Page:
As mentioned in the above video, cataract surgery has never been easier or safer than it is today. Thanks to advanced technology we can say bye, bye scalpel. Hello, high-tech, computer-guided laser.
“In the past, cataract surgery was very basic. You had the eye surgeon, the scalpel and the eye. Since the surgery was all human-controlled, it took more time and effort to remove the old lens, which could be much more invasive. Now, with the advent of the femtosecond laser, cataract surgery has become safer and more efficient. Not only do we have the laser to help with the most delicate and microscopic parts of the surgery, but the computer control of that laser gives us the most accurate surgical results we’ve ever had,” says Dr. Whitman.
In the early days of cataract surgery, the surgeon removed the cloudy lens and implanted a replacement lens for distance vision. Today, you have high-technology lens implant options that can help with near, middle, and distance vision. In fact, many people end up with better vision than they’ve had in years.
According to Dr. Whitman, “As with any surgery, we can’t literally turn back time, but for those patients who have been very nearsighted, farsighted and dependent on glasses for most of their lives, cataract surgery can be a revelation. With the high-tech lens implants available today, we can give most patients very good quality distance, intermediate and close up vision and often get them out of glasses and contacts the majority of the time.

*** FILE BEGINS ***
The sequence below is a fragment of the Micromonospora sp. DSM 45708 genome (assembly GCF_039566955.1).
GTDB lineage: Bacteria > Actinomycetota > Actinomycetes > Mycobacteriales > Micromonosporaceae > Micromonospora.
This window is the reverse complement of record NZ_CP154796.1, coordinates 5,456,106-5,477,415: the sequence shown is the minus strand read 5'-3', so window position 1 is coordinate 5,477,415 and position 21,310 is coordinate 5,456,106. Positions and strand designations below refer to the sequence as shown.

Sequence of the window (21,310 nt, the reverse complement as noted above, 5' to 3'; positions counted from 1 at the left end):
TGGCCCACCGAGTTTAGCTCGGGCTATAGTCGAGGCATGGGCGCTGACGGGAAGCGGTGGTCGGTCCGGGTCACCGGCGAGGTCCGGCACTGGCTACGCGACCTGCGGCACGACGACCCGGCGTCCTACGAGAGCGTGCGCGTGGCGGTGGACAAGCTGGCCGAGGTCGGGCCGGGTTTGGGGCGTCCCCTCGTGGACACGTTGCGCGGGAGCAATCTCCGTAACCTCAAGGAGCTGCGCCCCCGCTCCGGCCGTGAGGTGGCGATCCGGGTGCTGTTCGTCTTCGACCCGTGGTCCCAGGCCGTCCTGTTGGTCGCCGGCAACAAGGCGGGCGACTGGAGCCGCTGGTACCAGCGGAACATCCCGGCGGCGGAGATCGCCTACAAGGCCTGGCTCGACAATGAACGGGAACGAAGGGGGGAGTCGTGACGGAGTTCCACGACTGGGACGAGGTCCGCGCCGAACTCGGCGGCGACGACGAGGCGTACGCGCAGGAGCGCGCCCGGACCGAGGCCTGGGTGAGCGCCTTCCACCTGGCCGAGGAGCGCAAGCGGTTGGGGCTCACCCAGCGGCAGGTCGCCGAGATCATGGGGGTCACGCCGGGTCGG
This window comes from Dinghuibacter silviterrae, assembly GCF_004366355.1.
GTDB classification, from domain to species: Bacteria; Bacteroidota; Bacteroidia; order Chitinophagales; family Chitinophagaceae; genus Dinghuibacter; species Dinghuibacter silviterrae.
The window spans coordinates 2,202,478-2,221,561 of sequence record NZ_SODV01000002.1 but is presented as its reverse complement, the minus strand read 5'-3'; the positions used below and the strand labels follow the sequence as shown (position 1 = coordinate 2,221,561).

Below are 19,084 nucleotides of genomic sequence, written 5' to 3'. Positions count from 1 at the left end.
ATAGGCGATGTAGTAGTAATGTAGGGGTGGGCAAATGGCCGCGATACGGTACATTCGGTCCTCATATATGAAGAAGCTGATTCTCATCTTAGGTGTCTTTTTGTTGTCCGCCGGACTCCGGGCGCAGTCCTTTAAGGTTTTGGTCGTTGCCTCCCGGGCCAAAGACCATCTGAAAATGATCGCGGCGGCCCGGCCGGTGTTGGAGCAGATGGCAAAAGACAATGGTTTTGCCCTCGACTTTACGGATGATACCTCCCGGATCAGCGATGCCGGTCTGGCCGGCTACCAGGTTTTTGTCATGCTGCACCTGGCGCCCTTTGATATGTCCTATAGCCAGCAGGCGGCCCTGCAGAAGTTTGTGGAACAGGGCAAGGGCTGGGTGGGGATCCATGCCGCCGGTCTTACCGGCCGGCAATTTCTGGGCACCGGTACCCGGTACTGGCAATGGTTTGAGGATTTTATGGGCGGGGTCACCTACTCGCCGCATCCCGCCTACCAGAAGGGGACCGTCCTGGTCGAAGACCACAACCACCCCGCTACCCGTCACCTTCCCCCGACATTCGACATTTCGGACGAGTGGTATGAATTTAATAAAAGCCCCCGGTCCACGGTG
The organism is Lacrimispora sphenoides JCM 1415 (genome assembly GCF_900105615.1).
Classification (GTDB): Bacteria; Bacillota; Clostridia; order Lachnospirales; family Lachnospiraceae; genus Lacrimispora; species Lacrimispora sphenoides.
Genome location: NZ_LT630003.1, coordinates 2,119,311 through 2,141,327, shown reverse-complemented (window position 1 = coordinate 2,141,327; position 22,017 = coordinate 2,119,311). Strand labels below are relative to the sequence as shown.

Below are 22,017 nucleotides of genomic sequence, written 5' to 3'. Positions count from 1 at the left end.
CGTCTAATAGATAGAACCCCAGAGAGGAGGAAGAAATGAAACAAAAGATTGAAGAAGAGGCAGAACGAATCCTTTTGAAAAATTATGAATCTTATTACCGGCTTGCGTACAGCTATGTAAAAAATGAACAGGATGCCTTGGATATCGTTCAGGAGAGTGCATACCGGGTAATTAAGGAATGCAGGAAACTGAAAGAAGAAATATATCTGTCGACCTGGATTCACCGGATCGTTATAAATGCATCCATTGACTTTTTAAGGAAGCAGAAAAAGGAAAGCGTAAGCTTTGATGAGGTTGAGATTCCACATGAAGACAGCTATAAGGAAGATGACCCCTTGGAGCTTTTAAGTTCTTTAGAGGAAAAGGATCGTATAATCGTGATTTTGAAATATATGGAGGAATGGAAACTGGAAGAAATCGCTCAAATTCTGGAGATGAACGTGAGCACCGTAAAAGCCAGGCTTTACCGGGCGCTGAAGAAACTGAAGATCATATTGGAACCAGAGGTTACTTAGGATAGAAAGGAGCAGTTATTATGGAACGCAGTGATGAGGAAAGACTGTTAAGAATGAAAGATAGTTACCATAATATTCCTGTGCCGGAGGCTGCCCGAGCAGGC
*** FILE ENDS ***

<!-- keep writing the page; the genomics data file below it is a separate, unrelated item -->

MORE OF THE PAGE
“Even patients with lousy vision who don’t have cataracts ask me, ‘Hey doc, I’m tired of my glasses. Can I have cataract surgery with those high-tech lens implants so I don’t have to wear my glasses 100 percent of the time?’ Depending on the patient, cataract surgery may help them get out of glasses for most of what they do.”
Leslie explains what she loves most about getting cataract surgery and how her astigmatism was also corrected during surgery.
Preventing cataracts doesn’t have to be as hard as it might seem. Many risk factors can be avoided by simply making healthy choices with your lifestyle, such as not smoking or only occasionally enjoying a small amount of alcohol.
Other things may not be avoidable, such as steroid usage for those who suffer from asthma. For those individuals, a higher diet of Vitamin E has been shown to significantly reduce the chance of developing cataracts over time.
Taking care of your eyes is another way to prevent this problem from emerging. Wear safety goggles whenever you’re working with something that might cause shrapnel to be released into the air, such as working with wood or metal. Likewise, wearing polarized and UV-filtering sunglasses can lower the strain you put on your eyes.
Need expert advice about cataracts or other vision problems? Our Key-Whitman Eye Center team of experienced eye doctors and cataract surgeons in Dallas, Arlington, Plano, and Mesquite is here to help. To learn more or to schedule an appointment, please call (214) 220-3937 or feel free to set up an appointment online.